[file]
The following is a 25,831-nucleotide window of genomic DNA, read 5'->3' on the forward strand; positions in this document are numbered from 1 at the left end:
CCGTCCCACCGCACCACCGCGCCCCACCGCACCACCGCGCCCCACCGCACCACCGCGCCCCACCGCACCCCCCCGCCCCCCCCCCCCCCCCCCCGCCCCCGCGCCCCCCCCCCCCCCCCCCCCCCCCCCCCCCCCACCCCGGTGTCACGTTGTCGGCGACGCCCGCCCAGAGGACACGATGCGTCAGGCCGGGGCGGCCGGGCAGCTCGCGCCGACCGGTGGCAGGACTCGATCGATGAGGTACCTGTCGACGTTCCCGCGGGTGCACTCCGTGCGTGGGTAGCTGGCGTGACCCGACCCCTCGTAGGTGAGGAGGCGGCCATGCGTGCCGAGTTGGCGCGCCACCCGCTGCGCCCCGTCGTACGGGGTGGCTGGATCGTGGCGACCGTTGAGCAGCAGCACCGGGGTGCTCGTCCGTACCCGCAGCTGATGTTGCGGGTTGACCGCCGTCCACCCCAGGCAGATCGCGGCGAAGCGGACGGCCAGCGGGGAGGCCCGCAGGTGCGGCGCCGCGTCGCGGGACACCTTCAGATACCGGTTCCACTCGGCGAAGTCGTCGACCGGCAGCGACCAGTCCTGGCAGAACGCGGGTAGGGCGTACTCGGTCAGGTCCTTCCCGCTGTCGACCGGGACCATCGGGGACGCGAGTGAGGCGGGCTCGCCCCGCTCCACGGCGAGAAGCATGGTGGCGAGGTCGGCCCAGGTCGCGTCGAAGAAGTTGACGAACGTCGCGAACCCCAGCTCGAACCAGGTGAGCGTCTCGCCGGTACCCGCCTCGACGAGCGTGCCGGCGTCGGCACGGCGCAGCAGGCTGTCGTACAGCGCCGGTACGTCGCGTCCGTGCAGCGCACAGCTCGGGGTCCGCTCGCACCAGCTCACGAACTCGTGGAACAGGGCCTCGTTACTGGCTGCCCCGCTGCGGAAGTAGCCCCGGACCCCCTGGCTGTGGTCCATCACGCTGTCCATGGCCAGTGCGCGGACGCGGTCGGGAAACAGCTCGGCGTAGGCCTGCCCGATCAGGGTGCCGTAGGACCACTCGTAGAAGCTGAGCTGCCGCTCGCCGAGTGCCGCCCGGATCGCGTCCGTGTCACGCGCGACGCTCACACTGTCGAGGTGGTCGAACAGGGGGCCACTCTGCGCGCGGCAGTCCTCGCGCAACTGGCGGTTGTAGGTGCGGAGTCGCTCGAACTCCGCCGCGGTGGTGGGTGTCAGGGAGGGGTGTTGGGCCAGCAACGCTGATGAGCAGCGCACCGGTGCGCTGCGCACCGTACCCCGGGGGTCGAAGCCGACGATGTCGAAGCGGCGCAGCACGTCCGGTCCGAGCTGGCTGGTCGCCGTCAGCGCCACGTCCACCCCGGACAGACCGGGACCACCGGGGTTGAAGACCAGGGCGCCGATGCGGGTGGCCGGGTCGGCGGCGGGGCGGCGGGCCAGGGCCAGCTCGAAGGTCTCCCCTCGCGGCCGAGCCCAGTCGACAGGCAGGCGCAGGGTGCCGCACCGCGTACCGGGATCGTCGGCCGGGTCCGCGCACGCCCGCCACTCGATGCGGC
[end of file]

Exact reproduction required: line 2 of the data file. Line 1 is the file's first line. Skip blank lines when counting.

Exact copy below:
CCGTCCCACCGCACCACCGCGCCCCACCGCACCACCGCGCCCCACCGCACCACCGCGCCCCACCGCACCCCCCCGCCCCCCCCCCCCCCCCCCCGCCCCCGCGCCCCCCCCCCCCCCCCCCCCCCCCCCCCCCCCACCCCGGTGTCACGTTGTCGGCGACGCCCGCCCAGAGGACACGATGCGTCAGGCCGGGGCGGCCGGGCAGCTCGCGCCGACCGGTGGCAGGACTCGATCGATGAGGTACCTGTCGACGTTCCCGCGGGTGCACTCCGTGCGTGGGTAGCTGGCGTGACCCGACCCCTCGTAGGTGAGGAGGCGGCCATGCGTGCCGAGTTGGCGCGCCACCCGCTGCGCCCCGTCGTACGGGGTGGCTGGATCGTGGCGACCGTTGAGCAGCAGCACCGGGGTGCTCGTCCGTACCCGCAGCTGATGTTGCGGGTTGACCGCCGTCCACCCCAGGCAGATCGCGGCGAAGCGGACGGCCAGCGGGGAGGCCCGCAGGTGCGGCGCCGCGTCGCGGGACACCTTCAGATACCGGTTCCACTCGGCGAAGTCGTCGACCGGCAGCGACCAGTCCTGGCAGAACGCGGGTAGGGCGTACTCGGTCAGGTCCTTCCCGCTGTCGACCGGGACCATCGGGGACGCGAGTGAGGCGGGCTCGCCCCGCTCCACGGCGAGAAGCATGGTGGCGAGGTCGGCCCAGGTCGCGTCGAAGAAGTTGACGAACGTCGCGAACCCCAGCTCGAACCAGGTGAGCGTCTCGCCGGTACCCGCCTCGACGAGCGTGCCGGCGTCGGCACGGCGCAGCAGGCTGTCGTACAGCGCCGGTACGTCGCGTCCGTGCAGCGCACAGCTCGGGGTCCGCTCGCACCAGCTCACGAACTCGTGGAACAGGGCCTCGTTACTGGCTGCCCCGCTGCGGAAGTAGCCCCGGACCCCCTGGCTGTGGTCCATCACGCTGTCCATGGCCAGTGCGCGGACGCGGTCGGGAAACAGCTCGGCGTAGGCCTGCCCGATCAGGGTGCCGTAGGACCACTCGTAGAAGCTGAGCTGCCGCTCGCCGAGTGCCGCCCGGATCGCGTCCGTGTCACGCGCGACGCTCACACTGTCGAGGTGGTCGAACAGGGGGCCACTCTGCGCGCGGCAGTCCTCGCGCAACTGGCGGTTGTAGGTGCGGAGTCGCTCGAACTCCGCCGCGGTGGTGGGTGTCAGGGAGGGGTGTTGGGCCAGCAACGCTGATGAGCAGCGCACCGGTGCGCTGCGCACCGTACCCCGGGGGTCGAAGCCGACGATGTCGAAGCGGCGCAGCACGTCCGGTCCGAGCTGGCTGGTCGCCGTCAGCGCCACGTCCACCCCGGACAGACCGGGACCACCGGGGTTGAAGACCAGGGCGCCGATGCGGGTGGCCGGGTCGGCGGCGGGGCGGCGGGCCAGGGCCAGCTCGAAGGTCTCCCCTCGCGGCCGAGCCCAGTCGACAGGCAGGCGCAGGGTGCCGCACCGCGTACCGGGATCGTCGGCCGGGTCCGCGCACGCCCGCCACTCGATGCGGC